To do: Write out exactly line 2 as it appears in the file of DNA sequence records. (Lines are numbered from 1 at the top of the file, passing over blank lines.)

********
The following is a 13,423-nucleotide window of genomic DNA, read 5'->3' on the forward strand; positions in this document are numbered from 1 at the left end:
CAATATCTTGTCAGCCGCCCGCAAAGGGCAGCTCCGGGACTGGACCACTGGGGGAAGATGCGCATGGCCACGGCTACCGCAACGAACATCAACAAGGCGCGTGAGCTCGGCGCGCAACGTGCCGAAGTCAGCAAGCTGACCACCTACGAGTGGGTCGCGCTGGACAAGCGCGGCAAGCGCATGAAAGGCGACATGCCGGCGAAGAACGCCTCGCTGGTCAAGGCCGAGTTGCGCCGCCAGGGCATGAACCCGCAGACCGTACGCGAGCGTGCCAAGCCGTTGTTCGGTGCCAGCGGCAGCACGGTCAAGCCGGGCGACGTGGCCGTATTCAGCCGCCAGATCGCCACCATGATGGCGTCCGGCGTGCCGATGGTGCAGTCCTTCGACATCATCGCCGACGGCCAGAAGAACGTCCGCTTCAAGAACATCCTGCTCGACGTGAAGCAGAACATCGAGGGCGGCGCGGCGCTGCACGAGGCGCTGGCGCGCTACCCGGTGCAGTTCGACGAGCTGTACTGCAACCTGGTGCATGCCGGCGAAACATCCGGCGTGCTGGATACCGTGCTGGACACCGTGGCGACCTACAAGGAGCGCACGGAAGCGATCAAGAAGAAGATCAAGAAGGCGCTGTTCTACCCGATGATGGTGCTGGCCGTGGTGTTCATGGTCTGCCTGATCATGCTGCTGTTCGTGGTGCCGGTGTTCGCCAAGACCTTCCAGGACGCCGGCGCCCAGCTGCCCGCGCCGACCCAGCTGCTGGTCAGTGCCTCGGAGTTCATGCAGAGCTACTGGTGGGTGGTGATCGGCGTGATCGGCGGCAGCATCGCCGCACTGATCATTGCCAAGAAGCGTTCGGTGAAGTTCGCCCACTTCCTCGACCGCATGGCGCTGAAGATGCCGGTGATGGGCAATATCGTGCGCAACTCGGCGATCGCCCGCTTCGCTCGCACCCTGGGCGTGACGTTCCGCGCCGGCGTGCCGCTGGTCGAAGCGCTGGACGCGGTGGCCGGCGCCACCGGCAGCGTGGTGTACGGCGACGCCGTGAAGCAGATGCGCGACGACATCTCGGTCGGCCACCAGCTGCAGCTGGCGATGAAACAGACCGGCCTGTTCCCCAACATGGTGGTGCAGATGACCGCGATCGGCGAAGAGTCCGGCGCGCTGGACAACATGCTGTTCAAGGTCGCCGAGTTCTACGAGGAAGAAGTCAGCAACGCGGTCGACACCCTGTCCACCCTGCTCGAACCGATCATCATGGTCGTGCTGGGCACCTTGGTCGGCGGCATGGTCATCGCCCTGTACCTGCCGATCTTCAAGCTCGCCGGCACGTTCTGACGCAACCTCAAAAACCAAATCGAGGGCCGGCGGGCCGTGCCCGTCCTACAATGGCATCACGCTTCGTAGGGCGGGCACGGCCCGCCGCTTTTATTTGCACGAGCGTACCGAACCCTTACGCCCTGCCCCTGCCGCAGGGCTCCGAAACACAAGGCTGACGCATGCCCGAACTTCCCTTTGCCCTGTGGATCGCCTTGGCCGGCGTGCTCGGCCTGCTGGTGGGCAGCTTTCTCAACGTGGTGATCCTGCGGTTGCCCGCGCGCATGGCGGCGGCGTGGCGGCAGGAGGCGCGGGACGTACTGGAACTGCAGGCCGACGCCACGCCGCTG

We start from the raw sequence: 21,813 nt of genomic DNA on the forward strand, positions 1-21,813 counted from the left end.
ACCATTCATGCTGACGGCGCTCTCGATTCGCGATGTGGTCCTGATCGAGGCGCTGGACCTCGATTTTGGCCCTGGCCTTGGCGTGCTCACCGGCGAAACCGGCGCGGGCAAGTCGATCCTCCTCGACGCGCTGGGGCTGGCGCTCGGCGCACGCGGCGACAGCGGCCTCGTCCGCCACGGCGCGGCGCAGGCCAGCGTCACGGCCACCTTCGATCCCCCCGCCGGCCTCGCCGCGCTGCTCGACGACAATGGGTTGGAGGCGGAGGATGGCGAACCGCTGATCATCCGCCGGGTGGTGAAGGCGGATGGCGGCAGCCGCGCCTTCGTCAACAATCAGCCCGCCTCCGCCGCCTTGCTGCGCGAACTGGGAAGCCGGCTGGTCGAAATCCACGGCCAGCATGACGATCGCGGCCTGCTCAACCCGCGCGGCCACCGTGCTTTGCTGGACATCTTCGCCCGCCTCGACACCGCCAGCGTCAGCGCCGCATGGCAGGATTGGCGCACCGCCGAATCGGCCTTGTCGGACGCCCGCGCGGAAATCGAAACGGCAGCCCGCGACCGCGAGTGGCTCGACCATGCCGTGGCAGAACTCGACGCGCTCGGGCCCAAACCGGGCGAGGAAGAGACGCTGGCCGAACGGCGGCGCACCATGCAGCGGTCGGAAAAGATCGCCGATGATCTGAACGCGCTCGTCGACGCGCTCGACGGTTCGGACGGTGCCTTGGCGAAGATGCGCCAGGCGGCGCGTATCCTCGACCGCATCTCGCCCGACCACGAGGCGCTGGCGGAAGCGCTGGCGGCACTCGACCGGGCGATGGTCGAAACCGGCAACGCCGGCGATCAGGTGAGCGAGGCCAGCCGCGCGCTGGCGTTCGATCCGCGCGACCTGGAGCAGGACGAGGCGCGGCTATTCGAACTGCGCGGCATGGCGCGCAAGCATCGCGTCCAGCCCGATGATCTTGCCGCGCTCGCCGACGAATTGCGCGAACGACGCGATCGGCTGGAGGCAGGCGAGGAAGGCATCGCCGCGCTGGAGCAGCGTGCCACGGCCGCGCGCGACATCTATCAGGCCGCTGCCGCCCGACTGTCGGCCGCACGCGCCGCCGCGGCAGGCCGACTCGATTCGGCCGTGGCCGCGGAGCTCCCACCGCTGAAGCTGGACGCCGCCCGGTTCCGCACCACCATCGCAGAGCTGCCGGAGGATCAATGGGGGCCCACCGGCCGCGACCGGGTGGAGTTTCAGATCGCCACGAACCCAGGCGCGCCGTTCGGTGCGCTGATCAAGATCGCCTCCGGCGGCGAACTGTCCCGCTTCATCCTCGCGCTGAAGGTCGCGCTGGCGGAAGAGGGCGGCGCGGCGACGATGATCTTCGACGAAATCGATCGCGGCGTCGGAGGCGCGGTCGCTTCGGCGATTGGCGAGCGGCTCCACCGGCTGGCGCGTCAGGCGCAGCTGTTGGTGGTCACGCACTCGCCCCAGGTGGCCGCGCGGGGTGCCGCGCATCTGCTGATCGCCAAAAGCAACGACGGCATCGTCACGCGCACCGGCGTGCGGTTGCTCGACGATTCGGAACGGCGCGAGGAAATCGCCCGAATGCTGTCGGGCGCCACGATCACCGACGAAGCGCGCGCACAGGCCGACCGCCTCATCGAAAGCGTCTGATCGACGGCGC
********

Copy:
CAATATCTTGTCAGCCGCCCGCAAAGGGCAGCTCCGGGACTGGACCACTGGGGGAAGATGCGCATGGCCACGGCTACCGCAACGAACATCAACAAGGCGCGTGAGCTCGGCGCGCAACGTGCCGAAGTCAGCAAGCTGACCACCTACGAGTGGGTCGCGCTGGACAAGCGCGGCAAGCGCATGAAAGGCGACATGCCGGCGAAGAACGCCTCGCTGGTCAAGGCCGAGTTGCGCCGCCAGGGCATGAACCCGCAGACCGTACGCGAGCGTGCCAAGCCGTTGTTCGGTGCCAGCGGCAGCACGGTCAAGCCGGGCGACGTGGCCGTATTCAGCCGCCAGATCGCCACCATGATGGCGTCCGGCGTGCCGATGGTGCAGTCCTTCGACATCATCGCCGACGGCCAGAAGAACGTCCGCTTCAAGAACATCCTGCTCGACGTGAAGCAGAACATCGAGGGCGGCGCGGCGCTGCACGAGGCGCTGGCGCGCTACCCGGTGCAGTTCGACGAGCTGTACTGCAACCTGGTGCATGCCGGCGAAACATCCGGCGTGCTGGATACCGTGCTGGACACCGTGGCGACCTACAAGGAGCGCACGGAAGCGATCAAGAAGAAGATCAAGAAGGCGCTGTTCTACCCGATGATGGTGCTGGCCGTGGTGTTCATGGTCTGCCTGATCATGCTGCTGTTCGTGGTGCCGGTGTTCGCCAAGACCTTCCAGGACGCCGGCGCCCAGCTGCCCGCGCCGACCCAGCTGCTGGTCAGTGCCTCGGAGTTCATGCAGAGCTACTGGTGGGTGGTGATCGGCGTGATCGGCGGCAGCATCGCCGCACTGATCATTGCCAAGAAGCGTTCGGTGAAGTTCGCCCACTTCCTCGACCGCATGGCGCTGAAGATGCCGGTGATGGGCAATATCGTGCGCAACTCGGCGATCGCCCGCTTCGCTCGCACCCTGGGCGTGACGTTCCGCGCCGGCGTGCCGCTGGTCGAAGCGCTGGACGCGGTGGCCGGCGCCACCGGCAGCGTGGTGTACGGCGACGCCGTGAAGCAGATGCGCGACGACATCTCGGTCGGCCACCAGCTGCAGCTGGCGATGAAACAGACCGGCCTGTTCCCCAACATGGTGGTGCAGATGACCGCGATCGGCGAAGAGTCCGGCGCGCTGGACAACATGCTGTTCAAGGTCGCCGAGTTCTACGAGGAAGAAGTCAGCAACGCGGTCGACACCCTGTCCACCCTGCTCGAACCGATCATCATGGTCGTGCTGGGCACCTTGGTCGGCGGCATGGTCATCGCCCTGTACCTGCCGATCTTCAAGCTCGCCGGCACGTTCTGACGCAACCTCAAAAACCAAATCGAGGGCCGGCGGGCCGTGCCCGTCCTACAATGGCATCACGCTTCGTAGGGCGGGCACGGCCCGCCGCTTTTATTTGCACGAGCGTACCGAACCCTTACGCCCTGCCCCTGCCGCAGGGCTCCGAAACACAAGGCTGACGCATGCCCGAACTTCCCTTTGCCCTGTGGATCGCCTTGGCCGGCGTGCTCGGCCTGCTGGTGGGCAGCTTTCTCAACGTGGTGATCCTGCGGTTGCCCGCGCGCATGGCGGCGGCGTGGCGGCAGGAGGCGCGGGACGTACTGGAACTGCAGGCCGACGCCACGCCGCTG